Estoppel is a mouthful to say, but it refers to some simple ideas that help keep the legal system fair. Estoppel is the principle that you have to be consistent in all your claims or court cases related to a single matter. For example, you cannot claim you own a piece of land in one legal case (perhaps to prevent a fence being built there) and then claim you don’t in another case (to avoid liability for an injury that happened there).
Similarly, estoppel will not allow you to re-argue the same facts in case after case.
There are other ways that “estoppel” is used, but in the context of a personal injury case these are the most important.
What is an example of estoppel in a personal injury case?
Let’s say a drunk driver causes an accident. The accident hurt two people: a passenger in the drunk driver’s car, and a person in the other car that was hit. Both people bring a drunk driving accident claim against the driver.
If these claims go to court, the drunk driver could try to use two different arguments to get out of paying:
- Against the person in the other car, the drunk driver may claim he hadn’t been drinking at all. He says he was sober and that it was the other driver, not him, who caused the accident.
- Against his own passenger, the drunk driver admits he was drinking. He says the passenger had been at the bar with him and knew he was drunk when they got in the car with him. He says it was reckless of them to ride with a drunk driver, and they are at least partially responsible for their own injuries.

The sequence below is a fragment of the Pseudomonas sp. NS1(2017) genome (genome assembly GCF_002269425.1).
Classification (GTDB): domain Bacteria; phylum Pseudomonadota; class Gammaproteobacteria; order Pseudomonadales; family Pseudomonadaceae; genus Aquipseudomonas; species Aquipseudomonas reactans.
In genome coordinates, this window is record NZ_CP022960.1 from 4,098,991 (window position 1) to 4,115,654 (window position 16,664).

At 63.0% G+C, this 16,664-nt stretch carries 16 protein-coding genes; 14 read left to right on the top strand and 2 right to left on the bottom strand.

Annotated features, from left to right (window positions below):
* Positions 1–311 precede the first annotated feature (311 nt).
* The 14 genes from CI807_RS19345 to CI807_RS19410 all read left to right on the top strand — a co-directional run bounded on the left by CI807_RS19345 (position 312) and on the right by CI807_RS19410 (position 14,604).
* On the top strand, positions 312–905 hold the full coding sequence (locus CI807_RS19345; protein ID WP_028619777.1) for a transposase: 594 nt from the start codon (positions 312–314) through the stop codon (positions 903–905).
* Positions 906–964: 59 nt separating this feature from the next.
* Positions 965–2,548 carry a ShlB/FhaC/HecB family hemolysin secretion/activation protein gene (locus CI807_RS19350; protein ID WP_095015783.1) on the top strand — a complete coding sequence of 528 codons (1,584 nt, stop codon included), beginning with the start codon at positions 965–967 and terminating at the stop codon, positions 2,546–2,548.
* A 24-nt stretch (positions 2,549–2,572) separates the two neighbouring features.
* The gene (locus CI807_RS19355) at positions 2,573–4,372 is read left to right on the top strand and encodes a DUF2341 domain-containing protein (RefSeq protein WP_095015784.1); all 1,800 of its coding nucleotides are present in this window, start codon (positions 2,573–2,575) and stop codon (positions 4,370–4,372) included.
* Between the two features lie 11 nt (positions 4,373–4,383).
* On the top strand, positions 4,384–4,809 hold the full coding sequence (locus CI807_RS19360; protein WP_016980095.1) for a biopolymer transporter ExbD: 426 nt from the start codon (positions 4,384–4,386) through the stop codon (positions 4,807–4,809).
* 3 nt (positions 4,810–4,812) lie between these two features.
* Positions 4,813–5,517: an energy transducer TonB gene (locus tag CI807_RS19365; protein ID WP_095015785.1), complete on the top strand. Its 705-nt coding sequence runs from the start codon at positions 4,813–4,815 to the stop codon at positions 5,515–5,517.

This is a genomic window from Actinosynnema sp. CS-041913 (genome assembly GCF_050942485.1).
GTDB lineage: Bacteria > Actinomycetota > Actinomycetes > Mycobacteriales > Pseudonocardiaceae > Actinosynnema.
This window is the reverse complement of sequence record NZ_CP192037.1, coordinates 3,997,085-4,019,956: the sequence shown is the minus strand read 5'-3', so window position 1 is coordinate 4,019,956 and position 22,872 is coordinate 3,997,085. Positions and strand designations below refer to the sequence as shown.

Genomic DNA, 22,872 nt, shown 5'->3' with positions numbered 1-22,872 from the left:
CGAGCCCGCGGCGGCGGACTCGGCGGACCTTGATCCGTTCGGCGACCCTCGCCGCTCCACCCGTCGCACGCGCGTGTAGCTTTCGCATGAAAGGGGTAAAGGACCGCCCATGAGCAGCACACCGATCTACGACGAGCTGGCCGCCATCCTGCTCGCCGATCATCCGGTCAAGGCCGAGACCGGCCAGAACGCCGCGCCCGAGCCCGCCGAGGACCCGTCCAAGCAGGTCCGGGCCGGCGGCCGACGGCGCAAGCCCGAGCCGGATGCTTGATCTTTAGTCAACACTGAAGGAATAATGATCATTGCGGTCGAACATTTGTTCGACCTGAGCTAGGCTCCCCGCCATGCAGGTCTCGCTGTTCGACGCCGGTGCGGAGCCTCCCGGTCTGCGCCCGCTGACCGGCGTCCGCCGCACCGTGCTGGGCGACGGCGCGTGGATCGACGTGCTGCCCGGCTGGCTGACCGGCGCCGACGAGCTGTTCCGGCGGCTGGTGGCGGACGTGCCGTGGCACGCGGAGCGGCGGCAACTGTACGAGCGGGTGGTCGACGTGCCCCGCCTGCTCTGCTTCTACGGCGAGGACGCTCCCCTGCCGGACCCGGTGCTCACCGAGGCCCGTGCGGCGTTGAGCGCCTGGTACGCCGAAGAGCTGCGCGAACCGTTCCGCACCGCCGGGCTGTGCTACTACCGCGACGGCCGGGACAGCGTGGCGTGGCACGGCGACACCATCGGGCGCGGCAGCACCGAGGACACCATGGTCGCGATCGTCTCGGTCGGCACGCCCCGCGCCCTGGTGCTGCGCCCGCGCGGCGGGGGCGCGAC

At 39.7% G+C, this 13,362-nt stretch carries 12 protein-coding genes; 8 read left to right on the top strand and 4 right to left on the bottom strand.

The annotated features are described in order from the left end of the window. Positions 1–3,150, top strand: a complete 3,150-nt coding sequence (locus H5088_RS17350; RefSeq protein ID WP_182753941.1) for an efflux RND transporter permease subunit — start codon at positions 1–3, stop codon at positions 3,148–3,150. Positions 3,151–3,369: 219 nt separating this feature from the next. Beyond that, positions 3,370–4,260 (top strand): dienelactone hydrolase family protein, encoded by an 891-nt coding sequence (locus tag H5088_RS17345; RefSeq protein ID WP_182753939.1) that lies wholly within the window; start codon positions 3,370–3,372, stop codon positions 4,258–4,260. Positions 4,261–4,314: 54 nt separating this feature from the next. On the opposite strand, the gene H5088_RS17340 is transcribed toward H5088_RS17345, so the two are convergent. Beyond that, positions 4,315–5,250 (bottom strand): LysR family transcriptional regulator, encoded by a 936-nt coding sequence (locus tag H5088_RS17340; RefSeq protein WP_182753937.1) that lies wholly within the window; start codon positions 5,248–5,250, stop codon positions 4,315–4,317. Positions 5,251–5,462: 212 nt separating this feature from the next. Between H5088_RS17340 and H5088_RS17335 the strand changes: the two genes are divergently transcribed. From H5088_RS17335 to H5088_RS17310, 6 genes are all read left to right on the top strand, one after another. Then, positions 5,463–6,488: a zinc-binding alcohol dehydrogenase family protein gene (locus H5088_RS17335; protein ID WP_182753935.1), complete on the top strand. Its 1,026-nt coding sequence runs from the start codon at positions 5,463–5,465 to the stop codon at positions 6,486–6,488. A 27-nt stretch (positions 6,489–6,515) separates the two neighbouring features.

These two defenses are clearly inconsistent. The truth is that the driver had either been drinking or not—he can’t have it both ways. The doctrine of estoppel will prevent him from making one of these two claims, and he will have to choose one version of the story to follow (or accept the one the court decides on).
How is estoppel enforced?
The courts will enforce it. Typically, one party in the lawsuit points out the inconsistency and asks the court to find it “estopped.” If the court finds it estopped, that particular line of reasoning is no longer allowed in the courtroom for that case. For example, in the drunk driving case above, the injured person from the other vehicle could simply point out that the driver already admitted he was drunk in the other court case. The court could then reject his claim that he was sober and force him to defend himself on other grounds.
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